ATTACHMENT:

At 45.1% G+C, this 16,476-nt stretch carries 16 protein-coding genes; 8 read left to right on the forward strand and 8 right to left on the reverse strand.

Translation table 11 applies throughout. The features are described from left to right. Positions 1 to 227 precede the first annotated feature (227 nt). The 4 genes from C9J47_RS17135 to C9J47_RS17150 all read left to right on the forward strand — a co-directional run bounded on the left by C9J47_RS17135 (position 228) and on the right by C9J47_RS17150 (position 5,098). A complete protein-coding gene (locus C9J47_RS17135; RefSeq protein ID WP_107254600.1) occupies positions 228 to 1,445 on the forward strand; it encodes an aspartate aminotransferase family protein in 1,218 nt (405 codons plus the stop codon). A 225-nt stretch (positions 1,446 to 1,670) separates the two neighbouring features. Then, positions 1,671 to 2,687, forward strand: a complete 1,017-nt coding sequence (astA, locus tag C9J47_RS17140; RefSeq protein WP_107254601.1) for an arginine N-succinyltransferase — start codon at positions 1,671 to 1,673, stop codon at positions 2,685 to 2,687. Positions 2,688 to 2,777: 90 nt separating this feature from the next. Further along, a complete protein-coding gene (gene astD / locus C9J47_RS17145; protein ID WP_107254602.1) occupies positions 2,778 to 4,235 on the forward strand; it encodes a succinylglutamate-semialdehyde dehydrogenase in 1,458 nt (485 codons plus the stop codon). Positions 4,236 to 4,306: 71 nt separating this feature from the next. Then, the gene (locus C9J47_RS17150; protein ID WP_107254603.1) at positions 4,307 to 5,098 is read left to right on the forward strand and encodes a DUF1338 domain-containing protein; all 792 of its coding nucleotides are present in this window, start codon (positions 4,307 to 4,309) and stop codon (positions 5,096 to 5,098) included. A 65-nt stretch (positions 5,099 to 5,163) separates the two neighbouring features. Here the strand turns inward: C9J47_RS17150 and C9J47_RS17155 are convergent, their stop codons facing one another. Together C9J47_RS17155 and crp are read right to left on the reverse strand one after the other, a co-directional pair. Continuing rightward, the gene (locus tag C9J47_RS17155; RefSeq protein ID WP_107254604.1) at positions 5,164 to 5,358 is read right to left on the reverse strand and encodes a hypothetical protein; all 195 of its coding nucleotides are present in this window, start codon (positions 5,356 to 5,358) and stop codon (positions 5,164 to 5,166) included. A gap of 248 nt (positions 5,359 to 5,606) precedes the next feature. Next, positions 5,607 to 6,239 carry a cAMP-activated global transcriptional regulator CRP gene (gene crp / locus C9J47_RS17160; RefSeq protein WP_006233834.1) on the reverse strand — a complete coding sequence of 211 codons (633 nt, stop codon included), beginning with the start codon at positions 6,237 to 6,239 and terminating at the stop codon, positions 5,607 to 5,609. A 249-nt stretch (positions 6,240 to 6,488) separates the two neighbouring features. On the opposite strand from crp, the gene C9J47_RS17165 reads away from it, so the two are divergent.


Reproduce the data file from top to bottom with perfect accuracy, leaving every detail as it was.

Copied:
At 45.1% G+C, this 16,476-nt stretch carries 16 protein-coding genes; 8 read left to right on the forward strand and 8 right to left on the reverse strand.

Translation table 11 applies throughout. The features are described from left to right. Positions 1 to 227 precede the first annotated feature (227 nt). The 4 genes from C9J47_RS17135 to C9J47_RS17150 all read left to right on the forward strand — a co-directional run bounded on the left by C9J47_RS17135 (position 228) and on the right by C9J47_RS17150 (position 5,098). A complete protein-coding gene (locus C9J47_RS17135; RefSeq protein ID WP_107254600.1) occupies positions 228 to 1,445 on the forward strand; it encodes an aspartate aminotransferase family protein in 1,218 nt (405 codons plus the stop codon). A 225-nt stretch (positions 1,446 to 1,670) separates the two neighbouring features. Then, positions 1,671 to 2,687, forward strand: a complete 1,017-nt coding sequence (astA, locus tag C9J47_RS17140; RefSeq protein WP_107254601.1) for an arginine N-succinyltransferase — start codon at positions 1,671 to 1,673, stop codon at positions 2,685 to 2,687. Positions 2,688 to 2,777: 90 nt separating this feature from the next. Further along, a complete protein-coding gene (gene astD / locus C9J47_RS17145; protein ID WP_107254602.1) occupies positions 2,778 to 4,235 on the forward strand; it encodes a succinylglutamate-semialdehyde dehydrogenase in 1,458 nt (485 codons plus the stop codon). Positions 4,236 to 4,306: 71 nt separating this feature from the next. Then, the gene (locus C9J47_RS17150; protein ID WP_107254603.1) at positions 4,307 to 5,098 is read left to right on the forward strand and encodes a DUF1338 domain-containing protein; all 792 of its coding nucleotides are present in this window, start codon (positions 4,307 to 4,309) and stop codon (positions 5,096 to 5,098) included. A 65-nt stretch (positions 5,099 to 5,163) separates the two neighbouring features. Here the strand turns inward: C9J47_RS17150 and C9J47_RS17155 are convergent, their stop codons facing one another. Together C9J47_RS17155 and crp are read right to left on the reverse strand one after the other, a co-directional pair. Continuing rightward, the gene (locus tag C9J47_RS17155; RefSeq protein ID WP_107254604.1) at positions 5,164 to 5,358 is read right to left on the reverse strand and encodes a hypothetical protein; all 195 of its coding nucleotides are present in this window, start codon (positions 5,356 to 5,358) and stop codon (positions 5,164 to 5,166) included. A gap of 248 nt (positions 5,359 to 5,606) precedes the next feature. Next, positions 5,607 to 6,239 carry a cAMP-activated global transcriptional regulator CRP gene (gene crp / locus C9J47_RS17160; RefSeq protein WP_006233834.1) on the reverse strand — a complete coding sequence of 211 codons (633 nt, stop codon included), beginning with the start codon at positions 6,237 to 6,239 and terminating at the stop codon, positions 5,607 to 5,609. A 249-nt stretch (positions 6,240 to 6,488) separates the two neighbouring features. On the opposite strand from crp, the gene C9J47_RS17165 reads away from it, so the two are divergent.